In recent posts I’ve reported on a variety of Internet scams involving recreation vehicles sales.
In today’s post a lengthy Edmonton (Alberta) Police Service investigation into a travel trailer theft ring has led to 95 charges against three men, including a notorious Edmonton con man who masterminded one of the largest Internet-based frauds in history.
The three—Kelly Yates, 50, Alyn Waage, 67, and Donald White, 56—are facing 95 charges following the recovery of nearly $1 million worth of stolen high-end travel trailers and recreational equipment involved in a large fraudulent registration scheme.
The charges include trafficking in stolen property, possession of stolen property, and tampering with VIN.
It all began in October 2013 when Edmonton city police began investigating a stolen property file that lead to executing a search warrant at a home on the city’s south side. There, police recovered a stolen Ford F-350 truck, a custom Weld Viper 2 jet boat, a Gateway boat trailer, and other stolen equipment totaling $198,300.
Information gathered from the search sparked the auto theft unit to begin a complex investigation with the RCMP, Saskatoon police, and the Insurance Bureau of Canada, which uncovered a suspected fraudulent registration scheme involving stolen recreational vehicles that extended across Western Canada.
From that investigation, $664,830 worth of stolen property was recovered, including 11 travel trailers, three enclosed trailers, two fifth wheels, one utility trailer, two boat trailers, and one jet boat, ranging in value from $2,500 to $59,000. So far 18 of the 19 trailers have been recovered.
The thefts occurred from a wide range of locations like residential driveways, parking lots, and storage lots in Saskatchewan, Alberta, and British Columbia, predominantly outside of Edmonton.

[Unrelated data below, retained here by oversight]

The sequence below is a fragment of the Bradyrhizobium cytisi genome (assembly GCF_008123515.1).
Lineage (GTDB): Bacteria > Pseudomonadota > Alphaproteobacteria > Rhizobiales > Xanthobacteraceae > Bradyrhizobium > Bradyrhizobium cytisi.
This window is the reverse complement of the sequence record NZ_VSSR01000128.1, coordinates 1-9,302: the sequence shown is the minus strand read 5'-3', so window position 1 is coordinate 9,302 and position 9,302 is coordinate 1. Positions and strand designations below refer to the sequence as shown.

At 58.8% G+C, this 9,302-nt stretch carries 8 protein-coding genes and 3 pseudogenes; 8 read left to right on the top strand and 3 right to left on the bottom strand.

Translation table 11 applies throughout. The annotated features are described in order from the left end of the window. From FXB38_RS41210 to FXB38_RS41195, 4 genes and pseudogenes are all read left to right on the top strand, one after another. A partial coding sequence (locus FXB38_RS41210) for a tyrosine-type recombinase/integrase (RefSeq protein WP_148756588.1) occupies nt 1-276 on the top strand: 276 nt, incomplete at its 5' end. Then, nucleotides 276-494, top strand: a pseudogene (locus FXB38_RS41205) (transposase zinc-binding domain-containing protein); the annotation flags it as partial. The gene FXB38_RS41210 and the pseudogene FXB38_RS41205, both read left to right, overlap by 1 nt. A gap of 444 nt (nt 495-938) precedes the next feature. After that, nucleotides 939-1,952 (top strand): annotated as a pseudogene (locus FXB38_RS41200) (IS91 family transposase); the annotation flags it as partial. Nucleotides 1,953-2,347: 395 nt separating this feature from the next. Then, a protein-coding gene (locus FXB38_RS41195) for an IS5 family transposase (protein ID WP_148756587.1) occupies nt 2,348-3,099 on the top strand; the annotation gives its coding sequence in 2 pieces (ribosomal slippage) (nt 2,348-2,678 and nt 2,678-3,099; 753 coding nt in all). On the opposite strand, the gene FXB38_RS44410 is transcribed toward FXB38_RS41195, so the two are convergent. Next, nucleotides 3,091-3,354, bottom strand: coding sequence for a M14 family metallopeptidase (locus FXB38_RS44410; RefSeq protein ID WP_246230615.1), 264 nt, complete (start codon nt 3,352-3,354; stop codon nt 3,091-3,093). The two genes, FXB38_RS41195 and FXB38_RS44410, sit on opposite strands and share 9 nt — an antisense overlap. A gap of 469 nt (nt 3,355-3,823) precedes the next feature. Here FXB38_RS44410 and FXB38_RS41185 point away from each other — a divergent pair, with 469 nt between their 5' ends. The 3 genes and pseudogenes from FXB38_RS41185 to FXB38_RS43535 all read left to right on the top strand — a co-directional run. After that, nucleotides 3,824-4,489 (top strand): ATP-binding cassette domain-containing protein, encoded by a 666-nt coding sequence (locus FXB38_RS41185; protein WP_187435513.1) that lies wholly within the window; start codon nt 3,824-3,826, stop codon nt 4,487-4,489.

In most cases, the vehicle identification numbers (VIN) were removed and replaced with a fraudulent number, then registered through Service Alberta using counterfeit bills of sale before they were sold through online classified ads.
Det. Alfred Normand with the auto theft unit said about 12 of the 18 stolen trailers had changed hands, half of which went to innocent third party purchasers. The other half went to associates within the group.
The vehicles were sold under false vehicle identification numbers and counterfeit bills of sale through online services such as Kijiji. Vehicles were bought at “close to market value,” police Det. Alfred Normand said. Over the course of the investigation, police say they recovered equipment, including travel trailers, fifth-wheels and utility trailers, that total $863,130 in value.
Eighteen of the trailers were returned to their owners, and one is still missing, he said.
Buyers of the fraudulent equipment have lost their money. Those people can seek restitution through the criminal or civil court system.
Other stolen vehicles may still be on the market.
Waage, a former real estate agent, fled Canada in 1998 after he was charged with 44 counts of mortgage fraud totaling $1.2 million in relation to the sale of 22 condominiums at two Edmonton developments, and another small fraud in Hinton (Alberta).
Authorities have said Waage used the money to finance his next con, a complex pyramid scheme that raked in more than $60 million US from as many as 15,000 investors from 57 countries. At the time, it was believed to be one of the largest frauds yet conducted over the Internet.
Waage created and ran the Tri-West Investment Club between 1999 and 2001, initially operating from a cliffside mansion in Puerto Vallarta, Mexico. He admitted to having used the money from the scheme to buy Mexican real estate, fleets of vehicles, a helicopter, and a yacht.
The scheme involved a high-tech version of the classic Ponzi scheme, in which early investors are paid off with money from later investors, not from return on investments. Waage was arrested in Puerto Vallarta in 2001 and was sentenced in 2005 in California to 10 years in prison after he admitted he planned and conducted the scheme.
Other Canadians and Americans were also indicted for their roles, including Waage’s son. Brenda Martin, a Canadian woman employed by Waage at his estate in Mexico, gained international attention after she was held by Mexican authorities for two years for knowingly accepting money from the fraud run by her former boss.
Normand said to always ask for identification from the seller of a vehicle to avoid being defrauded and to check the VIN — usually on a label inside driver or passenger door — to make sure it hasn’t been scratched out and that it matches the public VIN.
Where there are sales, there are scam artists.